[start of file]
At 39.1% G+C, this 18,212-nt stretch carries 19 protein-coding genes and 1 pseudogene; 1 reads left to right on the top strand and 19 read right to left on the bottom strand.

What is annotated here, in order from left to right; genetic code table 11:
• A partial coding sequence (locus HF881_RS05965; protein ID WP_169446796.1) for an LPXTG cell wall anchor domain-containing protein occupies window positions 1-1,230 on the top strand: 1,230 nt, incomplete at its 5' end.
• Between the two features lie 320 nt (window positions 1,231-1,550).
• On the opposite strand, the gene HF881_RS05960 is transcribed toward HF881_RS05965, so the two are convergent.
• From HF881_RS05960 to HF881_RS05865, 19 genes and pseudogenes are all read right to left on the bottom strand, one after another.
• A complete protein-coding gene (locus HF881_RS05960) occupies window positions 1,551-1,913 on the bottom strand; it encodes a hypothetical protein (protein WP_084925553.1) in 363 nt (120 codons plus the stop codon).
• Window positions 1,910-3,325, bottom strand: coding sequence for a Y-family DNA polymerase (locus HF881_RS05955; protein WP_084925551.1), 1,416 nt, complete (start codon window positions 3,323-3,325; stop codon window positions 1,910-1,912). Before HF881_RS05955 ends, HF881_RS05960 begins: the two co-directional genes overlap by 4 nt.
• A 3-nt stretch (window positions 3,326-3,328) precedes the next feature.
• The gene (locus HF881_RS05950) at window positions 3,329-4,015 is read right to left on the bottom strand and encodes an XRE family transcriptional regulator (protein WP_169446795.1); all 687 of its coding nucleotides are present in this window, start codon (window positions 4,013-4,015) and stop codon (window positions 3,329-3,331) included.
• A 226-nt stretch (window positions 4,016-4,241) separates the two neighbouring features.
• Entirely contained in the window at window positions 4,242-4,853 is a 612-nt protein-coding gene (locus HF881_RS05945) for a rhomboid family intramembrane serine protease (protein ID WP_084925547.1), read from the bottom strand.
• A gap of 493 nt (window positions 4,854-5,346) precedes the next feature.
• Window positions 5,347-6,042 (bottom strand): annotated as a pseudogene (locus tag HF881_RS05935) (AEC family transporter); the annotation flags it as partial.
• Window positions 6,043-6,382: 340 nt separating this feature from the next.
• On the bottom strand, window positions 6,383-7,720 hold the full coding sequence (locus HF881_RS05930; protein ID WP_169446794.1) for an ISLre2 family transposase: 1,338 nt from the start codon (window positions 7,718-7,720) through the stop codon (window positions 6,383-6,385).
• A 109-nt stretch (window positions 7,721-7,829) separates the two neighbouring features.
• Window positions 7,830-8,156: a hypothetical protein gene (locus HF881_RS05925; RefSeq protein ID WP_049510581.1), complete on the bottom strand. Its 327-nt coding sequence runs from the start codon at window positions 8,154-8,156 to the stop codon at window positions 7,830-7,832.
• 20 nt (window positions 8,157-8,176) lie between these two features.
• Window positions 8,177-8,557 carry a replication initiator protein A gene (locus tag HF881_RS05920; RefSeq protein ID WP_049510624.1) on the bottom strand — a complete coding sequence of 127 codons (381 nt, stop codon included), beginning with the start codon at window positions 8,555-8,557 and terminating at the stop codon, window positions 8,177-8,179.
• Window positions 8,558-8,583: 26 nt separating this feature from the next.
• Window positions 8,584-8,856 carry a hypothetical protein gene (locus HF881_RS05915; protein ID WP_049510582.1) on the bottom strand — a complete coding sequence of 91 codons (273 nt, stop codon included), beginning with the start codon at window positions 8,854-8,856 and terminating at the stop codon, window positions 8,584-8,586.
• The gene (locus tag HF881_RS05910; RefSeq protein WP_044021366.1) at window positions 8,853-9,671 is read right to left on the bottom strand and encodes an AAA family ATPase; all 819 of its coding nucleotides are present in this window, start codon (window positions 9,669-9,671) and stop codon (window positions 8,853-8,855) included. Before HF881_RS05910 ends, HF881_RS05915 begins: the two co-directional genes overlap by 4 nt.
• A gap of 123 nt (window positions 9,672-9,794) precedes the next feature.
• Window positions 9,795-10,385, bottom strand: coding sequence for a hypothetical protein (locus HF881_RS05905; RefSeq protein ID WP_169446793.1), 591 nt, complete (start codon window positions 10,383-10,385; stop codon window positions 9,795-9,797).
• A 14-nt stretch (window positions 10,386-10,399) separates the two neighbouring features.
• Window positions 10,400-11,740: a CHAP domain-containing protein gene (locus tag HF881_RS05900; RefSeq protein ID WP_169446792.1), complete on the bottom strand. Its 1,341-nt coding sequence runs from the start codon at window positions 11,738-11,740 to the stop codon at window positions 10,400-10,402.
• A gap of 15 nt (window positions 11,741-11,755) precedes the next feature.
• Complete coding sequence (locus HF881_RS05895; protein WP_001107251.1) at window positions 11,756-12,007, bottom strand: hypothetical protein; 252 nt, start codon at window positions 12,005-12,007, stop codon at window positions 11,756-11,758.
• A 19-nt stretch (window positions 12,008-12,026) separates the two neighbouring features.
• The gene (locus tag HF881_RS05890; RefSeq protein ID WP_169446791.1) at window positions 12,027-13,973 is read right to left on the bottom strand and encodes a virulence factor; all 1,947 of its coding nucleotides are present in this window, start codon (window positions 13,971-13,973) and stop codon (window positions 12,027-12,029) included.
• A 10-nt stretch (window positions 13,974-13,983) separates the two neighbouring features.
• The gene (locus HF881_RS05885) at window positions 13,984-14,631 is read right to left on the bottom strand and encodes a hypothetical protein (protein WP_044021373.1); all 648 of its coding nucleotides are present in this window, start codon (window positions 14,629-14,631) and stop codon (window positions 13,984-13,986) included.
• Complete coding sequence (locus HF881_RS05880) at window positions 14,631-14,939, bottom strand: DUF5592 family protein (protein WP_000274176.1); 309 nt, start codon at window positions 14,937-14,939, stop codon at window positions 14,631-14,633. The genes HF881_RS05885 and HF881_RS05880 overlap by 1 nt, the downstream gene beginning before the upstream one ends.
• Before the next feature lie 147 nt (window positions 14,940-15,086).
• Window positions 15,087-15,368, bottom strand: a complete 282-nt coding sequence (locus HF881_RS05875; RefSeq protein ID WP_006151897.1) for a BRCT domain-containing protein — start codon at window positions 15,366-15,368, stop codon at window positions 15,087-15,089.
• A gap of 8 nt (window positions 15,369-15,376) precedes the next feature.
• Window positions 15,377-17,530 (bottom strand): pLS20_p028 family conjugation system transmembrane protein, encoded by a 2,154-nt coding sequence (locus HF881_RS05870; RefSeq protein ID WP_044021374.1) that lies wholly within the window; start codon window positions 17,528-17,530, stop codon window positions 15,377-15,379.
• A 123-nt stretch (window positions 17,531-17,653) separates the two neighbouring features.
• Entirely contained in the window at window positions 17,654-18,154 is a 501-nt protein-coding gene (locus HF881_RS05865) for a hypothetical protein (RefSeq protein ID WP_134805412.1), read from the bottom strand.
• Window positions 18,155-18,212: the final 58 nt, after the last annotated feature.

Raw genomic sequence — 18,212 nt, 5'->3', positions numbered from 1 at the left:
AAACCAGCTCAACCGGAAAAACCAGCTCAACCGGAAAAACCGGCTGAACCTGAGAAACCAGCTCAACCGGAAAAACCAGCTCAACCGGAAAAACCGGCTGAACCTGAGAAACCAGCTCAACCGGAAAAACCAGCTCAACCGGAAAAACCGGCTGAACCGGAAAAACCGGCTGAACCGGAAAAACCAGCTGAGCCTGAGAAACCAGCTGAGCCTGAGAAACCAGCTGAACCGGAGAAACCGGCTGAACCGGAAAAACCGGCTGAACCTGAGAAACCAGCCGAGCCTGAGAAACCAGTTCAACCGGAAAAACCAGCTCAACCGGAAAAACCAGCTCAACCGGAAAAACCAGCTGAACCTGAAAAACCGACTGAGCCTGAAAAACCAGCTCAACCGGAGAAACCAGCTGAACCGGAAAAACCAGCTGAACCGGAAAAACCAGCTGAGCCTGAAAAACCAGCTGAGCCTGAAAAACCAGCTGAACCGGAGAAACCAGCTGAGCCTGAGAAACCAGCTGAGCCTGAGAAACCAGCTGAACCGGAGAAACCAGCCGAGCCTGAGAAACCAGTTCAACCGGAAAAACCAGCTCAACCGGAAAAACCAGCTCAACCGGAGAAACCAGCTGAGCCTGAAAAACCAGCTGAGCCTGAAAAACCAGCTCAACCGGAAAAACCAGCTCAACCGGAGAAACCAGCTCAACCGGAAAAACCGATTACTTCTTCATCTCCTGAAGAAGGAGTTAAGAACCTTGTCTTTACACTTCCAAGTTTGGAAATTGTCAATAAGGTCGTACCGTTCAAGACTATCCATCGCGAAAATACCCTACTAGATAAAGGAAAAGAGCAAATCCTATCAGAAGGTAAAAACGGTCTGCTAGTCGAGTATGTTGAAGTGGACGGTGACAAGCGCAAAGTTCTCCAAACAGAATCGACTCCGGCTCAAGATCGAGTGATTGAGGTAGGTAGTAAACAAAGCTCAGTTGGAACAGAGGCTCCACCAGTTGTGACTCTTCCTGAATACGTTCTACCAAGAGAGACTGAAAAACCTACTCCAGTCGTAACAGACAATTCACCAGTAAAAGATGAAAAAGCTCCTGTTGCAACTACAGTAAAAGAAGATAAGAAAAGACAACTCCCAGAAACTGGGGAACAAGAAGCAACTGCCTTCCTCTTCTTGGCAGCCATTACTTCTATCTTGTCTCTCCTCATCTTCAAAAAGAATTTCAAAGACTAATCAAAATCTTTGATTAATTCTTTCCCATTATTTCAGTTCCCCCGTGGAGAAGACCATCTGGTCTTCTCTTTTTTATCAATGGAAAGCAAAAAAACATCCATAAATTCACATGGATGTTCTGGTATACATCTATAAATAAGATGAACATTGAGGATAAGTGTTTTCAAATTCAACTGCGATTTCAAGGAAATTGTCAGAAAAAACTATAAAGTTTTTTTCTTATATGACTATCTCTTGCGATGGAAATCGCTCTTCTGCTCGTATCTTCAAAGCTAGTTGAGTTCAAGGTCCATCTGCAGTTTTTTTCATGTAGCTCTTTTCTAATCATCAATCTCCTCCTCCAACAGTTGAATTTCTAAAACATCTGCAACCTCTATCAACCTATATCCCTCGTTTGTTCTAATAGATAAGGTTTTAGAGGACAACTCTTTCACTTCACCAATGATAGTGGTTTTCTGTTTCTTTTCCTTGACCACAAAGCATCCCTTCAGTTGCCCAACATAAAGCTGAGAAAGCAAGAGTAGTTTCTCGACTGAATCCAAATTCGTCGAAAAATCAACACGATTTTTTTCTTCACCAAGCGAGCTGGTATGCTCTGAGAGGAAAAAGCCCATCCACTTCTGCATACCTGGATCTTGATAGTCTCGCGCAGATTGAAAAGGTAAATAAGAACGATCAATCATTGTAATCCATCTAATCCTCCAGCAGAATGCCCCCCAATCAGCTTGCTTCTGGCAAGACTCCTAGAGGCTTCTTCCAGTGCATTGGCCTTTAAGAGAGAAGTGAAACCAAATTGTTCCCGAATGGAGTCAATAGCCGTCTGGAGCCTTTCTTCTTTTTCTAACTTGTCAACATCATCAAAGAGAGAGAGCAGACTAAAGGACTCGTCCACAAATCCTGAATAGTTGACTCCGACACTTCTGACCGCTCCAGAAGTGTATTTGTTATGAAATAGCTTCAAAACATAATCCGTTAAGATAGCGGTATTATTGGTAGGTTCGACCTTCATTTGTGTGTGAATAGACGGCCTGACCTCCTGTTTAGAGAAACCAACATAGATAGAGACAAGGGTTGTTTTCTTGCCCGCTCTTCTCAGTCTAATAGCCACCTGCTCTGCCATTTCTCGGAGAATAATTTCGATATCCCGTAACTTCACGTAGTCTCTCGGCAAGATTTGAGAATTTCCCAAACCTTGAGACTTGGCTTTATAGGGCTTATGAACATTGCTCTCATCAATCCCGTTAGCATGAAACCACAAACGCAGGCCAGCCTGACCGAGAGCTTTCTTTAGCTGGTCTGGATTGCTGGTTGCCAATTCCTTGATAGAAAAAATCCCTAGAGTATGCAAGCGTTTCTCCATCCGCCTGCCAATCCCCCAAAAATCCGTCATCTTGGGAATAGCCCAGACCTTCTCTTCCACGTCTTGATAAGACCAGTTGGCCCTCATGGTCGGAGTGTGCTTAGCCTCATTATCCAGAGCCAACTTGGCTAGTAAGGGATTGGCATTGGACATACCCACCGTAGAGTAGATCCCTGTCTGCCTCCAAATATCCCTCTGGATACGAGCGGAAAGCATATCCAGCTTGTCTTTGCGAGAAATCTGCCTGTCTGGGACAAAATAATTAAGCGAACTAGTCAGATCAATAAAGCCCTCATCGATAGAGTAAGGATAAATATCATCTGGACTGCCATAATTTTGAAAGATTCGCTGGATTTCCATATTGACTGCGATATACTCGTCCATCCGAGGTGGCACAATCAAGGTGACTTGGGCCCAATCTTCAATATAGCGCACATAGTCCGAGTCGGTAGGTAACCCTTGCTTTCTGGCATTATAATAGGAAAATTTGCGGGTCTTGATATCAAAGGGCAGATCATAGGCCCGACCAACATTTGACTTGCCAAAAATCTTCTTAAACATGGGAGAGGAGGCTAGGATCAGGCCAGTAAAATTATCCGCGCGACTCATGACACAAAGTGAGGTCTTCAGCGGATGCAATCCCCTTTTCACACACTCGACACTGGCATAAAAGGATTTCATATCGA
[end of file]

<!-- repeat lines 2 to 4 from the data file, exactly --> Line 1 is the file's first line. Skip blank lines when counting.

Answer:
What is annotated here, in order from left to right; genetic code table 11:
• A partial coding sequence (locus HF881_RS05965; protein ID WP_169446796.1) for an LPXTG cell wall anchor domain-containing protein occupies window positions 1-1,230 on the top strand: 1,230 nt, incomplete at its 5' end.
• Between the two features lie 320 nt (window positions 1,231-1,550).